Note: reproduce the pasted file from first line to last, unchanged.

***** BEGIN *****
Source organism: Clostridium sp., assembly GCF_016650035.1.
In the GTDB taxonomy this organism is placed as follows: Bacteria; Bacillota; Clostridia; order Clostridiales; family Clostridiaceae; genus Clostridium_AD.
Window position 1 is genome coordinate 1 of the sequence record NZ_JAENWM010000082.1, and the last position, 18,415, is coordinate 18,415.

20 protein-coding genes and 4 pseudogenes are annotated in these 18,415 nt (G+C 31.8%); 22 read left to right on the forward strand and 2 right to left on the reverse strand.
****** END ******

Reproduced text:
Source organism: Clostridium sp., assembly GCF_016650035.1.
In the GTDB taxonomy this organism is placed as follows: Bacteria; Bacillota; Clostridia; order Clostridiales; family Clostridiaceae; genus Clostridium_AD.
Window position 1 is genome coordinate 1 of the sequence record NZ_JAENWM010000082.1, and the last position, 18,415, is coordinate 18,415.

20 protein-coding genes and 4 pseudogenes are annotated in these 18,415 nt (G+C 31.8%); 22 read left to right on the forward strand and 2 right to left on the reverse strand.